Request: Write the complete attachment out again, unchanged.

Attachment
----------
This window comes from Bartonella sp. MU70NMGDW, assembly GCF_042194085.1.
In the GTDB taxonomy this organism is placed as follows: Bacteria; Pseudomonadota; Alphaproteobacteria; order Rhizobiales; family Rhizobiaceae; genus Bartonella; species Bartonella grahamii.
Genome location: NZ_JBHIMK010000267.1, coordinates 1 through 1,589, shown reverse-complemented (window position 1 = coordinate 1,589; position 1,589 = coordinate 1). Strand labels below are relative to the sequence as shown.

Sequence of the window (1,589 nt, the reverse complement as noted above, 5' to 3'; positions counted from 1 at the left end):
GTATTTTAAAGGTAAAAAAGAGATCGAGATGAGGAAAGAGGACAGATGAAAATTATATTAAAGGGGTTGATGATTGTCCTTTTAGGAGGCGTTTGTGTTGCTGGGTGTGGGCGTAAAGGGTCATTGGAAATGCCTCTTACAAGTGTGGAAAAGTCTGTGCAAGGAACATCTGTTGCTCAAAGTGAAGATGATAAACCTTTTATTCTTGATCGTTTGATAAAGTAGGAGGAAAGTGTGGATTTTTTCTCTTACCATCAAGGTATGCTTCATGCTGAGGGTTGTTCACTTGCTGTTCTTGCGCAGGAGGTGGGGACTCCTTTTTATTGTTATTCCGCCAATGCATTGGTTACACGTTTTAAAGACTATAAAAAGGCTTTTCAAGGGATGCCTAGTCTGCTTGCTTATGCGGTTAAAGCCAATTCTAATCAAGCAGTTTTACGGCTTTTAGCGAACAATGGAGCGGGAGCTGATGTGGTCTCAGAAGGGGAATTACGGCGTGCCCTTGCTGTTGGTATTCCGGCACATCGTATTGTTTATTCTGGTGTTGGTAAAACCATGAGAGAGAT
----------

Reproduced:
This window comes from Bartonella sp. MU70NMGDW, assembly GCF_042194085.1.
In the GTDB taxonomy this organism is placed as follows: Bacteria; Pseudomonadota; Alphaproteobacteria; order Rhizobiales; family Rhizobiaceae; genus Bartonella; species Bartonella grahamii.
Genome location: NZ_JBHIMK010000267.1, coordinates 1 through 1,589, shown reverse-complemented (window position 1 = coordinate 1,589; position 1,589 = coordinate 1). Strand labels below are relative to the sequence as shown.

Sequence of the window (1,589 nt, the reverse complement as noted above, 5' to 3'; positions counted from 1 at the left end):
GTATTTTAAAGGTAAAAAAGAGATCGAGATGAGGAAAGAGGACAGATGAAAATTATATTAAAGGGGTTGATGATTGTCCTTTTAGGAGGCGTTTGTGTTGCTGGGTGTGGGCGTAAAGGGTCATTGGAAATGCCTCTTACAAGTGTGGAAAAGTCTGTGCAAGGAACATCTGTTGCTCAAAGTGAAGATGATAAACCTTTTATTCTTGATCGTTTGATAAAGTAGGAGGAAAGTGTGGATTTTTTCTCTTACCATCAAGGTATGCTTCATGCTGAGGGTTGTTCACTTGCTGTTCTTGCGCAGGAGGTGGGGACTCCTTTTTATTGTTATTCCGCCAATGCATTGGTTACACGTTTTAAAGACTATAAAAAGGCTTTTCAAGGGATGCCTAGTCTGCTTGCTTATGCGGTTAAAGCCAATTCTAATCAAGCAGTTTTACGGCTTTTAGCGAACAATGGAGCGGGAGCTGATGTGGTCTCAGAAGGGGAATTACGGCGTGCCCTTGCTGTTGGTATTCCGGCACATCGTATTGTTTATTCTGGTGTTGGTAAAACCATGAGAGAGAT